Report shows London’s lost rivers could provide low carbon heat across the city.

A new report launched today has outlined the potential for London’s lost rivers to provide renewably sourced heat to Londoners through heat pump technology.

Using data from Thames Water the report, by 10:10 Climate Action and energy consultants Scene, researched the heat potential of London hidden rivers. These include the Fleet, Tyburn and Effra, whose potential was assessed against a number of indicative case studies across residential, educational, office and heritage buildings.

The most eye-catching opportunity the report identifies is with Buckingham Palace, which lies above the ancient course of the River Tyburn. The team estimate that up to 100% of the palace’s heat demand could be met through heat recovered from the subterranean waterway beneath Green Park. The Royal Household has previously indicated that they are already considering heat pumps as part of the Palace’s planned refurbishment, so 10:10 are hoping to encourage contractors to explore the Tyburn as a future source of heat for the Queen’s London residence.

The report also found that, following some reconfiguration of the existing heating systems, a heat pump in the River Fleet could provide a third of the energy currently distributed through the Somers Town Heat Network in Camden. Further upstream, researchers found that the Fleet could provide all the heating needs of the Acland Burghley school in the north of the borough. Looking south of the Thames, the report suggests that Brockwell Lido, whose winter temperature can fall to as low as 2C, could be heated by the nearby River Effra to a temperature of 25C year round.

With the Mayor of London, Sadiq Khan, aiming for London to become a zero-carbon city by 2050, finding ways to decarbonise the city’s heat demand will become increasingly important. Nationally, progress has been slow, however, with the UK on course to miss its EU targets for 2020. The authors hope it can begin a conversation about how London can utilise the vast heat potential laying beneath our streets.

Leo Murray, director of campaigns at 10:10 Climate Action, said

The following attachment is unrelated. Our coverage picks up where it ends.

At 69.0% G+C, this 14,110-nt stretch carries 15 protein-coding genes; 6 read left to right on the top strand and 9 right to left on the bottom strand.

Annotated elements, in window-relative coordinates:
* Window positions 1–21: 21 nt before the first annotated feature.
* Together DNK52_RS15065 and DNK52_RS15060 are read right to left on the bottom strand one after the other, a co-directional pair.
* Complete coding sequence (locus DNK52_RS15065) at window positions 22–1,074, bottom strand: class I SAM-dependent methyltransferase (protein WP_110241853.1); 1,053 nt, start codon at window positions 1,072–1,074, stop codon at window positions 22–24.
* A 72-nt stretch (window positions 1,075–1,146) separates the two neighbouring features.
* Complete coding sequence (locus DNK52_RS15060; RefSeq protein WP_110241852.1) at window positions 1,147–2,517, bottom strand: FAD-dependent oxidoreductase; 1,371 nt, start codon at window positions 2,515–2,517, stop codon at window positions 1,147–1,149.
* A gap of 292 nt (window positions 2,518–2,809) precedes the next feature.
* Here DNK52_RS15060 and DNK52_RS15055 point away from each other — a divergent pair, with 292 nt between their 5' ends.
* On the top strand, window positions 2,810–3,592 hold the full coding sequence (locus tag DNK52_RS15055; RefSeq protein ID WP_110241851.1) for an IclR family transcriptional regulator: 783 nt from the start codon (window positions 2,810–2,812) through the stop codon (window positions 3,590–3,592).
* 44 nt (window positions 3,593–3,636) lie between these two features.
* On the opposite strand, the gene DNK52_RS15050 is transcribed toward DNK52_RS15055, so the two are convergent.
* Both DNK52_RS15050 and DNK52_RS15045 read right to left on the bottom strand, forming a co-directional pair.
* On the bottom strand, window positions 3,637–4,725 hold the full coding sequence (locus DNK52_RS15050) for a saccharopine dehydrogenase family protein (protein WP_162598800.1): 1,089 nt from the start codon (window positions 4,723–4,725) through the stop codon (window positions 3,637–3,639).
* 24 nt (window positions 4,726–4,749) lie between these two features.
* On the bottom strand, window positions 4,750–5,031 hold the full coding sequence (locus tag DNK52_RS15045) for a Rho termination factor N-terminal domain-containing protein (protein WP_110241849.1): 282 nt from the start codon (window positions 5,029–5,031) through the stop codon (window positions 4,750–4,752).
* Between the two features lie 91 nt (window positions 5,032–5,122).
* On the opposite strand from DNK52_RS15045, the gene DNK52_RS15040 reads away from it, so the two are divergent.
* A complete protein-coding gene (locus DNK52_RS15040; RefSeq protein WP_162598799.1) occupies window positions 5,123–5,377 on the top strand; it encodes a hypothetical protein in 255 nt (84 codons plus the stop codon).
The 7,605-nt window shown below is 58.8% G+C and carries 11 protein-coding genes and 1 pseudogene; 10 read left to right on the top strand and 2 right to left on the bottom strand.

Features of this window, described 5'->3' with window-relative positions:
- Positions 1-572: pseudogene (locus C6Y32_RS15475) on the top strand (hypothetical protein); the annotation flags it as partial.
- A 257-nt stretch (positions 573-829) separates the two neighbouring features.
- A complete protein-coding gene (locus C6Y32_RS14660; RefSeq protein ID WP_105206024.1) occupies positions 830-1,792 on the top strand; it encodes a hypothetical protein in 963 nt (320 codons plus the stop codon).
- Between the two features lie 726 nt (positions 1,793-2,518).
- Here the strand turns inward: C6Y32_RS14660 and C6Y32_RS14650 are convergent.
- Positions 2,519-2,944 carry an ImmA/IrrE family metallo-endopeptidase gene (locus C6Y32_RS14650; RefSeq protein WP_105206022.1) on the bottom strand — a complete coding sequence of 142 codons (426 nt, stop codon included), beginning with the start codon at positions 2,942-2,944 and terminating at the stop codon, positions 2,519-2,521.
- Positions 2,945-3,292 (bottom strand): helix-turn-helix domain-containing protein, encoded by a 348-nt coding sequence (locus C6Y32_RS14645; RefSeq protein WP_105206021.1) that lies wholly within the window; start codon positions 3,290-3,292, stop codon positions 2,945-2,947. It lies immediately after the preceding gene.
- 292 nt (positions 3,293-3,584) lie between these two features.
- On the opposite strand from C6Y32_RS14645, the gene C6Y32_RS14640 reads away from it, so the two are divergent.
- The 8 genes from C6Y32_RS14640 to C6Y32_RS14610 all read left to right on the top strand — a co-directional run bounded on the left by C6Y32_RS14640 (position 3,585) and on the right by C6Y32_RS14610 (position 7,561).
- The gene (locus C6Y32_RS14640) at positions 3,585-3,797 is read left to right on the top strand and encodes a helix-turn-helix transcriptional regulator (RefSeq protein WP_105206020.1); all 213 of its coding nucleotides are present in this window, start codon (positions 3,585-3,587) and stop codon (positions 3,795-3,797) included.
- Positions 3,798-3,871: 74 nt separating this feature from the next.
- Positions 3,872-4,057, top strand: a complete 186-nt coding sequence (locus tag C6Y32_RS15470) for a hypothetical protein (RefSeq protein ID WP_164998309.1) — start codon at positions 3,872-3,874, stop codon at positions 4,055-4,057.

“Most Londoners have no idea that under our feet there is a huge untapped resource of heat energy just waiting to be harnessed. The Mayor has set ambitious targets for phasing out gas burning in London over the coming years, and we are going to need every bit of low carbon heat we can get our hands on to meet these goals. This means our utilities and authorities need to ramp up their appetite for adventure when it comes to seeking out opportunities like the ones identified in this report.”

Louise Waters, Senior Consultant at Scene said:

“London’s lost rivers have in truth been integrated into the city’s drainage network for a hundred and fifty years, and whilst underground rivers like the ones we investigated in this report may be unusual, there are large capacity sewers in nearly every major city around the world. Other countries, including Scotland, are already successfully tapping into these heat resources, so we hope that London will be brave enough to follow suit in the near future.”

ENDS

Report: http://files.1010global.org.s3.amazonaws.com/documents/LostRivers_heat_seeking_report.pdf

For further information and requests for interviews:  Daniel Jones, press and profile officer, daniel.jones@1010uk.org  0207 388 6688.

Notes to editors: 

  • 10:10 Climate Action is a UK based charity that brings people together to take positive, practical action on climate change. We engage citizens and communities in finding solutions that benefit the climate as well as improving people’s lives today.  http://1010uk.org/.

  • Scene Connect ("Scene") are a social enterprise that works with communities to build resilience through local ownership of renewable energy systems. They work across UK and build products for the global 'energy access' market.